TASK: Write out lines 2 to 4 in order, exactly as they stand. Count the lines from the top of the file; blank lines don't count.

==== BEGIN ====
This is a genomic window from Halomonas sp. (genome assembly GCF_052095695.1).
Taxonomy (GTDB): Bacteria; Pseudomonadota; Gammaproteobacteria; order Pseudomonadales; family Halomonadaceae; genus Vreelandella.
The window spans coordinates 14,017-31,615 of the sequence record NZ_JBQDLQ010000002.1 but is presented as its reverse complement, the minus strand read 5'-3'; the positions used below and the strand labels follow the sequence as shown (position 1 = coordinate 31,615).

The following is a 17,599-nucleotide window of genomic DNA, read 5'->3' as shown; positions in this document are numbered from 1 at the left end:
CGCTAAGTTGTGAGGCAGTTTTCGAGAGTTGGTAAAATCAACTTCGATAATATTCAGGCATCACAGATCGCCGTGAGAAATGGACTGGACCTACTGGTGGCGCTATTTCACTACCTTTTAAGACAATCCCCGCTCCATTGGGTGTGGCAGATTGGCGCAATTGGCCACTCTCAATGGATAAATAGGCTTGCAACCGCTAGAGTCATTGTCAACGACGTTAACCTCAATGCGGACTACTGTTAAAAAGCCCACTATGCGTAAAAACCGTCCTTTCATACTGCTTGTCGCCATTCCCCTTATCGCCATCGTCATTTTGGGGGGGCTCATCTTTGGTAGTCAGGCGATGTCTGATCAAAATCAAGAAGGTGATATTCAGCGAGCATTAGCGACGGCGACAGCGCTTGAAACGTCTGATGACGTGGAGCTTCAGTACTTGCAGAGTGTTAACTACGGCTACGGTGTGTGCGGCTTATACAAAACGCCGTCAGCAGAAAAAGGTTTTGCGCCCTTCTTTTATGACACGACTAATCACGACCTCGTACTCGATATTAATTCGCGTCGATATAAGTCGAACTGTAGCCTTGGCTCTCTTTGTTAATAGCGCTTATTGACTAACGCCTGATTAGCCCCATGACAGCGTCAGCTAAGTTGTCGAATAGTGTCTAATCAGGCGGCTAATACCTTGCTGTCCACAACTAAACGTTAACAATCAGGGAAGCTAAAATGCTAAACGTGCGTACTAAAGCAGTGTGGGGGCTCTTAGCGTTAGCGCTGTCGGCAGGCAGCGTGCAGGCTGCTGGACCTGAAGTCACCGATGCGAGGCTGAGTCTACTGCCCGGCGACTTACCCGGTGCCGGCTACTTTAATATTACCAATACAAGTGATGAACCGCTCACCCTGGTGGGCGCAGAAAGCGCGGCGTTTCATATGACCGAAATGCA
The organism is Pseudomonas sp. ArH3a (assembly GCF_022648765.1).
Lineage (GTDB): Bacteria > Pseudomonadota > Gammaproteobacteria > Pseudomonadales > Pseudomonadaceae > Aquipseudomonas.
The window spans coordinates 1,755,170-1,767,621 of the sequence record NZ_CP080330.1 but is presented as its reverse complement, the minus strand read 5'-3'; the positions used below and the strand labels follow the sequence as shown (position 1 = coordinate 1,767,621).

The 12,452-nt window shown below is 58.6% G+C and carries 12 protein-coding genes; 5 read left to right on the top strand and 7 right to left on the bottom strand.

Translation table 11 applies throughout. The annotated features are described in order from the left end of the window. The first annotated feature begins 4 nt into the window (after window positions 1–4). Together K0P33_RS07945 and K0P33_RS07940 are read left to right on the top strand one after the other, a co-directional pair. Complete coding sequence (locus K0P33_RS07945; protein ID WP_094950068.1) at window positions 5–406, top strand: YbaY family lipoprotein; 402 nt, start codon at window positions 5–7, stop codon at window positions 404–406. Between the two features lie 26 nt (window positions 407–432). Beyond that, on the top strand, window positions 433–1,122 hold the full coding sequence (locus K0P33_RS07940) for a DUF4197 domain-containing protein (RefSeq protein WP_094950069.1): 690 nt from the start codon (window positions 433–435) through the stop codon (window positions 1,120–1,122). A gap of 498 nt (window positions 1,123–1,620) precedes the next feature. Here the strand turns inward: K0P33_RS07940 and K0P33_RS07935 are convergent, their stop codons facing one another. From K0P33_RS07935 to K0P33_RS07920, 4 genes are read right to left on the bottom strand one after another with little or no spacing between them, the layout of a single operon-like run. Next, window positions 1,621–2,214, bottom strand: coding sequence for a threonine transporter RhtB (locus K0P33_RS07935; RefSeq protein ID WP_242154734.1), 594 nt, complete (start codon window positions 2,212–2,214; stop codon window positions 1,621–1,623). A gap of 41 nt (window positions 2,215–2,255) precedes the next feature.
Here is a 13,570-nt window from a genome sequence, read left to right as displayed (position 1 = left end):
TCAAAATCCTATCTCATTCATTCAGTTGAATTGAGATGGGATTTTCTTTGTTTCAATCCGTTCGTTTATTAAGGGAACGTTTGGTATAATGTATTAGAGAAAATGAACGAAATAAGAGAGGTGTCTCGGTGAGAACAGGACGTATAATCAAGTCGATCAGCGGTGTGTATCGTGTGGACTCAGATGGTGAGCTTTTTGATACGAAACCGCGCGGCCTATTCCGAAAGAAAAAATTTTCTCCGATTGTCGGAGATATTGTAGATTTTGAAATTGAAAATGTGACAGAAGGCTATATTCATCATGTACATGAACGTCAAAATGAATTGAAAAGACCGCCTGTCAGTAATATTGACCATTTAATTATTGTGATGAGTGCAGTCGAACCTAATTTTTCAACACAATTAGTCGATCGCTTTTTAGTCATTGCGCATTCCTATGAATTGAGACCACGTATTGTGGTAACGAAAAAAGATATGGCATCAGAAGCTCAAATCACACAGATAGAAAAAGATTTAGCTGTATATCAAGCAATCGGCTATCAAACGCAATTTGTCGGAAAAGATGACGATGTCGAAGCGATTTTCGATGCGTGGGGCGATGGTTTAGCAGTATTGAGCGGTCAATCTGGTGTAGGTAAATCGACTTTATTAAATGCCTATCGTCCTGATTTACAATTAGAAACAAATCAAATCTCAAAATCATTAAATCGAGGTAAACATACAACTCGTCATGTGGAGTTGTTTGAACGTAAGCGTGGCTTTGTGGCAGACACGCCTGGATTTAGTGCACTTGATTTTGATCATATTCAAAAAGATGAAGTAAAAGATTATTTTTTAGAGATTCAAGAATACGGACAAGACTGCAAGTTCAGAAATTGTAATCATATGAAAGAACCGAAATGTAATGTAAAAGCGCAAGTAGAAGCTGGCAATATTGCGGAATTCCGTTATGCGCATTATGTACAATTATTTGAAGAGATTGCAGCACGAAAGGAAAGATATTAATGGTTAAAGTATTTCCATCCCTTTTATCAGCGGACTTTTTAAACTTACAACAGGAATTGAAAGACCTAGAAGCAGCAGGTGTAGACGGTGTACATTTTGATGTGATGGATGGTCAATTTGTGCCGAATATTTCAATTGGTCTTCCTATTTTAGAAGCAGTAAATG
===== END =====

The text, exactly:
Taxonomy (GTDB): Bacteria; Pseudomonadota; Gammaproteobacteria; order Pseudomonadales; family Halomonadaceae; genus Vreelandella.
The window spans coordinates 14,017-31,615 of the sequence record NZ_JBQDLQ010000002.1 but is presented as its reverse complement, the minus strand read 5'-3'; the positions used below and the strand labels follow the sequence as shown (position 1 = coordinate 31,615).

The following is a 17,599-nucleotide window of genomic DNA, read 5'->3' as shown; positions in this document are numbered from 1 at the left end: